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Klarinet Archive - Posting 000572.txt from 2000/09

From: Bilwright@-----.net (William Wright)
Subj: RE: [kl] being expressive in Italian
Date: Tue, 19 Sep 2000 11:29:37 -0400

<><><> Bill Wright wrote:
If you want the player to be expressive, how do you mean? Solemn?
Lamenting? Joyous? Energetic? Downright hyper? Near to suicide?
Experiencing nirvana?

<><> Tony=A0Pay wrote:
As an aside, I myself have the habit of reading the word 'espressivo' as
though it has a question mark attached. I also recommend this way of
reading the instruction to my students. It then means, roughly: what is
this bit expressive *of*? In the personal register? And you find your
answer by a process of experimentation.

This returns us to the question of music vs. language. Are the two
sufficiently connected that a composer can (or should) say more than:
"Think about this, it's a special passage" ?
Does verbal language -- more than just 'allegro' or 'con brio' --
belong in music (without lyrics)? Should I restrict my language to the
title? Perhaps it's proper to title my song "Bill's Lament, an Angry
March in G minor", but it's not proper to put above the key signature
"Largo march, filled with lament and anger"?
I have not forgotten a sentence from one of your (Tony Pay's)
posts: "I don't think in words when I'm playing."
Obviously music and language share a common basis to some extent.
They both can be received as air vibrations through the ear, and their
interpretation begins and often uses feedback from identical parts of
our nervous system, and the interpretation can be (is best when it is?)
influenced by context and by what we observe of the speaker/player's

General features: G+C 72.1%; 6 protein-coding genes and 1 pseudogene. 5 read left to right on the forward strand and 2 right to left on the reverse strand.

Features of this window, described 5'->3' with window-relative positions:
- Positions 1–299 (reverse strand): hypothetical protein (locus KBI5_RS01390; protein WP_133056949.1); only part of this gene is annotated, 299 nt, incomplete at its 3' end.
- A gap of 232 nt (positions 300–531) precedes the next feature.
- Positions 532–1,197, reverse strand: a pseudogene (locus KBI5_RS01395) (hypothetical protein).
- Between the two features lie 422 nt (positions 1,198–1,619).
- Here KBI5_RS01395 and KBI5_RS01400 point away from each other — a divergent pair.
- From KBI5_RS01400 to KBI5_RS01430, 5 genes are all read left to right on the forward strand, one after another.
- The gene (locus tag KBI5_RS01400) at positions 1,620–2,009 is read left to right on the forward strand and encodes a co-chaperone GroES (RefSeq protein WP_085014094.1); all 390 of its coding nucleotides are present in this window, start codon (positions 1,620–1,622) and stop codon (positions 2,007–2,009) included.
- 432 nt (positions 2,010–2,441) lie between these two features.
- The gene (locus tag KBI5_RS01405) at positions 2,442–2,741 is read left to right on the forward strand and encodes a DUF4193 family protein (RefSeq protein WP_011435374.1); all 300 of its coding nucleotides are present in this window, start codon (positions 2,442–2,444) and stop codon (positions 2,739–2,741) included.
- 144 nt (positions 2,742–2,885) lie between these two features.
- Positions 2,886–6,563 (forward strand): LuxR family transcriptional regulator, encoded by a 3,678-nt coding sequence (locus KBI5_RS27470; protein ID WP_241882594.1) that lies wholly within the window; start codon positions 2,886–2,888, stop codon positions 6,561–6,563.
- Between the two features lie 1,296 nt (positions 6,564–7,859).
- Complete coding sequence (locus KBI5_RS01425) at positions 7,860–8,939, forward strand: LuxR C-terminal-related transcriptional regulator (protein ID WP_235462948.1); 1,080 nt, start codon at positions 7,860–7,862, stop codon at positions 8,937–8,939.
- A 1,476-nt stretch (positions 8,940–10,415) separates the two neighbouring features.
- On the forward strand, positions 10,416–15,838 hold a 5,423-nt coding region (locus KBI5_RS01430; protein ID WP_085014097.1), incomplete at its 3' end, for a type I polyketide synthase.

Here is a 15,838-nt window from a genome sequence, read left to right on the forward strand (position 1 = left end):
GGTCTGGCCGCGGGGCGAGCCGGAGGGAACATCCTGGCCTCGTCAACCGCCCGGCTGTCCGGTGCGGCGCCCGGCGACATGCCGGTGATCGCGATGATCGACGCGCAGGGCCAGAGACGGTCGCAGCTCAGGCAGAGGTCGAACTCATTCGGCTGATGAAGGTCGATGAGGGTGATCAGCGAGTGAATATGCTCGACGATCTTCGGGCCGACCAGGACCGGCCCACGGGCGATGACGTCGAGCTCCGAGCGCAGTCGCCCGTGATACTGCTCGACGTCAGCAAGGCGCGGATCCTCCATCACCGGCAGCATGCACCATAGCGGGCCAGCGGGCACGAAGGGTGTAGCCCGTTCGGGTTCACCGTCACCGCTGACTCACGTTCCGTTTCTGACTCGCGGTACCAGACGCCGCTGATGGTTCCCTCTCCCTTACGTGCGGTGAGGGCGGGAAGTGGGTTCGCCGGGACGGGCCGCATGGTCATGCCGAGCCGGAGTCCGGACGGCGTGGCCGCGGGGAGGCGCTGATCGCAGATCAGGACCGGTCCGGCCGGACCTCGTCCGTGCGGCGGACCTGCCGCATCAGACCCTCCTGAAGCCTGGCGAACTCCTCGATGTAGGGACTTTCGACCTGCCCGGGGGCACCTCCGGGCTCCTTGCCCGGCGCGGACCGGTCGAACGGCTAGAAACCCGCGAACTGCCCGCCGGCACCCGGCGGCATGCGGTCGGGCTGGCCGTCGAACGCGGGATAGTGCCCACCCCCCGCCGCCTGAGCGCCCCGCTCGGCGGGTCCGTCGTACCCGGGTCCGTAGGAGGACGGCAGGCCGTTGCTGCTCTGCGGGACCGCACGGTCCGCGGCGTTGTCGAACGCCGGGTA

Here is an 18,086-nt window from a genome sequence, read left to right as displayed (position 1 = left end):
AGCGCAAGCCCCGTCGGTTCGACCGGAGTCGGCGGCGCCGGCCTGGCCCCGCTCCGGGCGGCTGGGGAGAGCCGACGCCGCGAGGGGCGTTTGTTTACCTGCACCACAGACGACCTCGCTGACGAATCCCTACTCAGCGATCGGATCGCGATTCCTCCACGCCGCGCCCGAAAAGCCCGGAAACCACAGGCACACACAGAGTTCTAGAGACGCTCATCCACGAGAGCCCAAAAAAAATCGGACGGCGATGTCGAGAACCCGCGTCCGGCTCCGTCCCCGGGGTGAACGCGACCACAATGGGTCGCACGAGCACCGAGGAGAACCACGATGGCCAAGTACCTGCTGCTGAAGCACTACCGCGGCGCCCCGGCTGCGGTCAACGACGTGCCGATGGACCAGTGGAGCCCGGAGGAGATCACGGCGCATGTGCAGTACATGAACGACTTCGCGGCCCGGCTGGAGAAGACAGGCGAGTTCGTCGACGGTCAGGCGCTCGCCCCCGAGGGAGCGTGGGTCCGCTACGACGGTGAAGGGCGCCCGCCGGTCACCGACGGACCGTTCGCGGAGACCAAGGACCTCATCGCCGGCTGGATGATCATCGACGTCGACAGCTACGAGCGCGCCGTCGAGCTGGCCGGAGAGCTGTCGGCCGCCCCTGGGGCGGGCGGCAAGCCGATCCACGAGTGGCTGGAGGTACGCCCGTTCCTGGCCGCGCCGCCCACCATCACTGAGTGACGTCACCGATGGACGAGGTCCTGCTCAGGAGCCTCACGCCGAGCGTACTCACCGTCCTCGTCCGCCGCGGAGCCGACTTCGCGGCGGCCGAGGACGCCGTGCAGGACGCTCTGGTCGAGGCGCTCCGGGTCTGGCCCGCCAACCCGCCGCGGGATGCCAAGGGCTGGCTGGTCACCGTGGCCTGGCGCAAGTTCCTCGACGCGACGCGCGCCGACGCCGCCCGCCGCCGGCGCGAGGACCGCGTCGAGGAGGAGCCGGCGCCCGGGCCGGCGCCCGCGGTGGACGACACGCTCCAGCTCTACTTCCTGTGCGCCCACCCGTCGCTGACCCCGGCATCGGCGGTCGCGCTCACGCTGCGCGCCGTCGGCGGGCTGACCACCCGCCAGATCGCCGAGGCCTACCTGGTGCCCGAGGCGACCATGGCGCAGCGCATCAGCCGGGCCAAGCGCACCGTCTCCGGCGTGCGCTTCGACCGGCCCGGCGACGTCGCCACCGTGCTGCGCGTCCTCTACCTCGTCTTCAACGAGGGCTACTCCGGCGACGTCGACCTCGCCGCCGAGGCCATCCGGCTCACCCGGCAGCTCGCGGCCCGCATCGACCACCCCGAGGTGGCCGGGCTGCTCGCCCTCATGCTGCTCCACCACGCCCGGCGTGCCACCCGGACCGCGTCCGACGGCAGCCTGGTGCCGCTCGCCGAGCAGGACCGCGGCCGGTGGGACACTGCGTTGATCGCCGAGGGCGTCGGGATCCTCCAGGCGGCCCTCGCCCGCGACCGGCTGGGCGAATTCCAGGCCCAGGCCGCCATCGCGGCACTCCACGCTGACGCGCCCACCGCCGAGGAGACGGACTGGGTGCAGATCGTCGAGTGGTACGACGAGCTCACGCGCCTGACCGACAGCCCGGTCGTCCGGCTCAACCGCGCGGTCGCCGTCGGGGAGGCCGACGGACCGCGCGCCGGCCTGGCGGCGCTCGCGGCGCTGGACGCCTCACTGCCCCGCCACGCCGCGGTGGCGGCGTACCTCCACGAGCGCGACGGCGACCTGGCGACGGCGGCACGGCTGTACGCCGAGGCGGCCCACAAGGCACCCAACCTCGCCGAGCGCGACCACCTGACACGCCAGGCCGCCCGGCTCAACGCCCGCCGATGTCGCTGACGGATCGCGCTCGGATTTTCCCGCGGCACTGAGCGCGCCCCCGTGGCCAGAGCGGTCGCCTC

body movements.
But does the connection go deeper? (Think for a moment about this
word 'deeper'? Why do I use a physical dimension to describe a
thought?) I can imagine that some musicians would complain: "Don't
clutter my mind with words while I'm playing!" But I've spoken often
enough about the view proposed in Descartes' Error that I don't need to
repeat it again -- except to say that (imo and ymmv) we think and act,
as well as communicate and experience emotion, with our physical senses,
not with some isolated island of our intellect.

Here is where my lack of music education rears its unwelcome head.
I play as a pastime, albeit often with intense pleasure, not as a career
musician and not as a totally dedicated student who devotes 4-6 hours
each day to his studies. So I haven't driven to the university, paid my
$5 parking fee, trudged across the campus, and pored over dozens of full
scores.
If I had done so, I would have a better idea how other musicians
answer this question; but I'm fairly certain that I would still have my
own conviction that music *is* a language and 'espressivo' by itself is
not what I want to read, nor what I would write myself -- no more than I
would write (except as a character's dialogue): "Emily was very, very
in love".

So.... maybe I'm not a true musician?

Cheers and thanks for talking,
Bill

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